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With triple shielding and a solid copper inner conductor, this 25-foot-long coaxial cable from Mediabridge—also available in lengths of 4, 8, 15, 50, and 100 feet—is one of the best options for maximizing the performance of an HDTV. This cable has three layers of insulation—two aluminum foil shield layers and a braided aluminum shield—giving added protection from electromagnetic interference that can reduce signal quality. Many cables have just two layers of insulation.

With its R6 rating, it’s well suited for connecting to a satellite or cable TV connection. It’s also CL2 rated, meaning it’s safe for running inside walls. With a PVC outer covering, this cable is also suitable for outdoor use. Convenient grip caps make installing the F connectors easy, eliminating the need for a pair of pliers to make a tight connection.

Product Specs 

  • Type: RG6
  • Connector type: F-pin
  • CL rating: CL2
  • Length: 25 feet; also available in lengths of 4, 8, 15, 50, and 100 feet


  • Triple shielding and solid copper inner conductor for use with HD TVs
  • Has 3aluminum-foil shields and a braided aluminum shield
  • Versatile construction; perfect for either satellite or cable television connections
  • PVC outer coating for ample durability; suitable for indoor or outdoor use
  • No tools needed for connecting; F-pin orF-type connectors do not require pliers


  • May not bend or twist easily; should be installed straight

Get the Mediabridge coaxial cable at Amazon


Ultra Clarity Cables 20-Foot-Long Coaxial Cable

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With its CL3 rating and triple shielding, this 20-foot-long cable from Ultra Clarity Cables is suitable for a variety of purposes, including connections for cable and satellite TV, modems and cable modems, routers, and external TV antennas. This cable can safely carry up to 300 volts of current, making it safe for installation inside walls. High-quality gold-plated connectors minimize interference and connect securely. This cable is also rust and corrosion resistant, so it’s suitable for outdoor use.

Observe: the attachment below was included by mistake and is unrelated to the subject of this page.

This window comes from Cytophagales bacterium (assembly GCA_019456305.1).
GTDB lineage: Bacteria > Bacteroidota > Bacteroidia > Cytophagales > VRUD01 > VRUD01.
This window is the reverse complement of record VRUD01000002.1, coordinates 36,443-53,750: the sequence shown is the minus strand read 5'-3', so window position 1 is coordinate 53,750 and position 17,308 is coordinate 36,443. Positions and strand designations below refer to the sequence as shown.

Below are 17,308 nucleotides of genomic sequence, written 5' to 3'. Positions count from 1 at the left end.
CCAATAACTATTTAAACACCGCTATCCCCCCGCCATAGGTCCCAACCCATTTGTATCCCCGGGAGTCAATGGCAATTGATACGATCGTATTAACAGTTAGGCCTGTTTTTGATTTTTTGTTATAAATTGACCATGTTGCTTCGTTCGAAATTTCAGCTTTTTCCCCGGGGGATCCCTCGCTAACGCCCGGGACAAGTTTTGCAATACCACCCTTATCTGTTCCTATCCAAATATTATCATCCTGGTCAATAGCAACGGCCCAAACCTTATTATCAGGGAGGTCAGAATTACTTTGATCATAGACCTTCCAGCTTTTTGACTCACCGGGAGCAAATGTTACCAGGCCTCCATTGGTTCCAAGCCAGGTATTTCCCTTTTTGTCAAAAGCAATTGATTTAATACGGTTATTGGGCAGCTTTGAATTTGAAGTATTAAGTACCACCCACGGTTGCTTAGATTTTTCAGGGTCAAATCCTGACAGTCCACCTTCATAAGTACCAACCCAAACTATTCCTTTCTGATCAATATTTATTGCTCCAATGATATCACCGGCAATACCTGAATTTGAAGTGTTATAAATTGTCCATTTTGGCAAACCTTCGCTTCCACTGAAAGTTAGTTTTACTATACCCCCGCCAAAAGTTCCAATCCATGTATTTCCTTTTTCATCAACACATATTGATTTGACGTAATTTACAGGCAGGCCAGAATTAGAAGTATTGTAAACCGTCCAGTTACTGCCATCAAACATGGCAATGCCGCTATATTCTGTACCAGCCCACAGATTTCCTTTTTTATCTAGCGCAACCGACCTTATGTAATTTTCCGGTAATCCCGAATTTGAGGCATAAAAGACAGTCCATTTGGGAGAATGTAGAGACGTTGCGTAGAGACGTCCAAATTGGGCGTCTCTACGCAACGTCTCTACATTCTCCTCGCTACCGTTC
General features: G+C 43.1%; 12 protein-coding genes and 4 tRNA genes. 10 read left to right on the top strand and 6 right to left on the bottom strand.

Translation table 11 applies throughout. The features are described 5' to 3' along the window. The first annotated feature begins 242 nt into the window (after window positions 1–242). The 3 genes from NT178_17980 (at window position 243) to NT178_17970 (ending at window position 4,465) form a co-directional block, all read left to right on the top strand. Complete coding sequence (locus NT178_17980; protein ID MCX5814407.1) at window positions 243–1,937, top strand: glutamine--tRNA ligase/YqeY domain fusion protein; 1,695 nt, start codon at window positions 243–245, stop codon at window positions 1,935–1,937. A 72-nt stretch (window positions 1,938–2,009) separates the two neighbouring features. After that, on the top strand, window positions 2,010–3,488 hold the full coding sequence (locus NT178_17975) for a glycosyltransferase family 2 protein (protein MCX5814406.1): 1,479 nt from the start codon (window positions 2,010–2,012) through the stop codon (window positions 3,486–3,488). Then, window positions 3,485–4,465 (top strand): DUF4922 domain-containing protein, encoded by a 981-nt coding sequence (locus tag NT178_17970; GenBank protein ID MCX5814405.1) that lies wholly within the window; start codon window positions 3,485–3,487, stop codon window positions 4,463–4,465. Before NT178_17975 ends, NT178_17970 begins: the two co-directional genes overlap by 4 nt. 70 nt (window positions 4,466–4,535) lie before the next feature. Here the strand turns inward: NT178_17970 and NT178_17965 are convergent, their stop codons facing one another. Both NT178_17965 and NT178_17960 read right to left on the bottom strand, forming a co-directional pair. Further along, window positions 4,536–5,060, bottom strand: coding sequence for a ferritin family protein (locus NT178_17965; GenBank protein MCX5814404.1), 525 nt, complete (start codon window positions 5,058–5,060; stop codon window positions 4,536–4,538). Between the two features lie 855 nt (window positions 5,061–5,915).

Triple shielding around the conductor helps minimize electromagnetic interference over longer runs. This cable comes in lengths, ranging from 3 to 50 feet. It also features a white outer coating, making it a good choice for installations in which the cable must run along the exterior of a wall.

Product Specs 

  • Type: RG6
  • Connector type: F-type
  • CL rating: CL3
  • Length: 20 feet; also available in lengths of 3, 6, 10, 12, 15, 25, 30, 35, 40, and 50 feet


  • Triple-shielded construction provides effective use and durability; rust- and corrosion-resistant
  • Gold-plated connectors minimize any and all interference and connect easily
  • Comes in multiple lengths to accommodate any entertainment center setup
  • Compatible with cable and satellite TV, modems, routers, and TV antennas; ideal for inwall installation


  • Some users have reported interference or difficulty using at times

Get the Ultra Clarity Cables coaxial cable at Amazon or Ultra Clarity Cables.

Best Bang for the Buck

GE 50-Foot-Long Dual Shield RG6 Coaxial Cable

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GE’s 50-foot-long coaxial cable delivers superior signal quality, allowing users to connect a cable box, satellite receiver, antenna, DVR, and other devices to a TV. Like most coaxial cables, its F-type nickel-plated connectors are simply screwed onto each device—no pliers required.

Universally compatible, this extra-long R6 cable (model number 33600) is great for home theater setups, which usually require longer cable lengths. While the cable is encased in a PVC jacket, it’s not built for outdoor use.